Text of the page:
Danish dynamite, efficient Germans – Euro 2012 match-day 2 analysisPosted: June 9, 2012
Denmark shocked most people today when they managed to beat the runners up of 2010’s World Cup, Netherlands, in both team’s opening Euro 2012 game. It was largely expected to be a roll over for the Oranje, who boasted the likes of Sneijder, van Persie, and Robben in their starting XI. However, it looked for most of the match that the Dutchmen themselves also subscribed to that belief, that they would beat the Danes easily enough.
The game started off very slowly, with Holland never really getting out of first gear. Despite this, they kept the majority of the ball and totally dictated the play. One disappointing aspect of Holland’s play though was that winger Arjen Robben never seemed confident or willing enough to try to take the ball around a defender to create space behind the defensive line. This resulted in many backwards passes to the midfield.
What Robben did do well though, was link up with Robin van Persie. The Arsenal striker was forced to move out wide to help the Bayern Munich star, and the pair did manage to create some decent half chances together. But because RVP had to move out to the wing to accomodate his teammate, there were no natural strikers in the dangerous areas around the goal to pass to.
At the other end of the field, Holland didn’t look all too resolute. Simon Poulsen, the Danish left back, began a rare venture forward on 25 minutes. Normally, Netherlands’ right back Gregory van der Wiel is a solid and reliable player, but Poulsen managed to get the better of him when he attacked his wing and brought his side far up the pitch. His deflected cross made its way to the tricky and lively Michael Krohn-Dehli.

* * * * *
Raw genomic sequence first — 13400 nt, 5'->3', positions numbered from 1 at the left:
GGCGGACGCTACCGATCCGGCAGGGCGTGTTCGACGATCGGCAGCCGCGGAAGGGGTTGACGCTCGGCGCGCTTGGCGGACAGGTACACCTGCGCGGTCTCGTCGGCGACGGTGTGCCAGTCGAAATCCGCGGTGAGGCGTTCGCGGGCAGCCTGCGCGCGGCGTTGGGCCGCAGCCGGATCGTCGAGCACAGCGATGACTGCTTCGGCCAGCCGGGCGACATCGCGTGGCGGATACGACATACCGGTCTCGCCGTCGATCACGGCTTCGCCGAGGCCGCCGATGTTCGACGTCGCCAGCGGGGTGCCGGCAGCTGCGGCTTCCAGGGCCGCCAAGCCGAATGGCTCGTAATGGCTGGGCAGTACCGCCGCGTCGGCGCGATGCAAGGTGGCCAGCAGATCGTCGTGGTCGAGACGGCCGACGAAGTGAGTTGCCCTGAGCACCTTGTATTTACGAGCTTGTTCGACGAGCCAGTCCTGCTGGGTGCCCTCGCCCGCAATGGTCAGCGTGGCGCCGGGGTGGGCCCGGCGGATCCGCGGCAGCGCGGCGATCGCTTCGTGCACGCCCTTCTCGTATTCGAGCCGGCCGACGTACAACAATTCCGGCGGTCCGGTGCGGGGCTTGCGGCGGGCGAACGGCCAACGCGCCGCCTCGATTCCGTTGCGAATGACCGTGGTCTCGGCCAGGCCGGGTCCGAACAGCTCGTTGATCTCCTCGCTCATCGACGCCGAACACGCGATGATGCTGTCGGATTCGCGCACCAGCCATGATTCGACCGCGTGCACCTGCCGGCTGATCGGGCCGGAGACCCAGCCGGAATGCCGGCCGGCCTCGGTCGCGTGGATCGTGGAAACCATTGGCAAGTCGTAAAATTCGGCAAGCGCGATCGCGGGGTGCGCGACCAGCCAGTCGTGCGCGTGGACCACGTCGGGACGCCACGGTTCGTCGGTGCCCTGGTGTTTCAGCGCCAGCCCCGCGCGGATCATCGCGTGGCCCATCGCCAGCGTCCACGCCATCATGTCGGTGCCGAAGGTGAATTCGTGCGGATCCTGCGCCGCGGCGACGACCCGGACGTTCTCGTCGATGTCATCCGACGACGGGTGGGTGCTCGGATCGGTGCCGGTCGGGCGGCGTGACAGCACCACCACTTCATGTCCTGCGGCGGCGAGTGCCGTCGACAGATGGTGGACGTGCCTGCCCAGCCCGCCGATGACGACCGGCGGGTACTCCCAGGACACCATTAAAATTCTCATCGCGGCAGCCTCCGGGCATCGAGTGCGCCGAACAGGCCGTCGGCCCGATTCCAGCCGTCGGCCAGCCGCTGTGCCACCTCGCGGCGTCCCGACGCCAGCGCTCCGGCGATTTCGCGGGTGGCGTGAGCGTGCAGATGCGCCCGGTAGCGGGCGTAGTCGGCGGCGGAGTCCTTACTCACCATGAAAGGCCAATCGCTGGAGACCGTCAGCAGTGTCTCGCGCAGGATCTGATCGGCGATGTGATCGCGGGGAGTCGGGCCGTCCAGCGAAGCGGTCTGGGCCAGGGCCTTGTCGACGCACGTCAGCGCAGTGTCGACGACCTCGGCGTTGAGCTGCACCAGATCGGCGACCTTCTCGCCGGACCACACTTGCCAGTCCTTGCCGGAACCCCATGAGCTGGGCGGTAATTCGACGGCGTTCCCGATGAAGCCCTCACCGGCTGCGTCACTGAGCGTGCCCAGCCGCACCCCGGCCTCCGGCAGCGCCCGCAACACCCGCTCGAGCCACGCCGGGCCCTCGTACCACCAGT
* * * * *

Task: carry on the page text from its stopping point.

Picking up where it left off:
More dodgy Dutch defending was seen when Krohn-Dehli scored the only goal of the game. It was an excellent turn from the winger to make the space for him to approach the goal, but in truth, the Netherlands’ centre back Ron Vlaar was sold far too easily. Mark van Bommel was also nearby, but Vlaar committed himself completely anyway, when he could have let his captain put pressure on the Dane. Krohn-Dehli duly obliged and stunned a lot of people.
In the second half, it was evident the Dutch increased their intensity; they no longer looked like they were playing in a friendly. A few times in both halves, Ibrahim Affelay, just back from injury, tried to make things happen for his side. His spark was entertaining to watch, dribbling past players a couple of times. Ultimately though, he never managed to link up with his teammates well enough to turn his bright sparks into a lit flame, and Netherlands weren’t able to score. If Affelay plays like he did against Denmark again, but links up more often with van Persie and Sneijder in the middle, he’ll be a very effective player for the Dutch.
On to Germany vs Portugal now, where the caginess that we saw in the first game of the day was somewhat replicated in Lviv. Germany have so many fantastic players at their disposal, skillful and creative right across the midfield. Unfortunately for neutrals, these players were unable to display the same flair that they used to create so much buzz about themselves with at the 2010 World Cup. As for their counterparts, world’s best/second best player Cristiano Ronaldo also failed to produce adequately for his side to get some points from their opening game.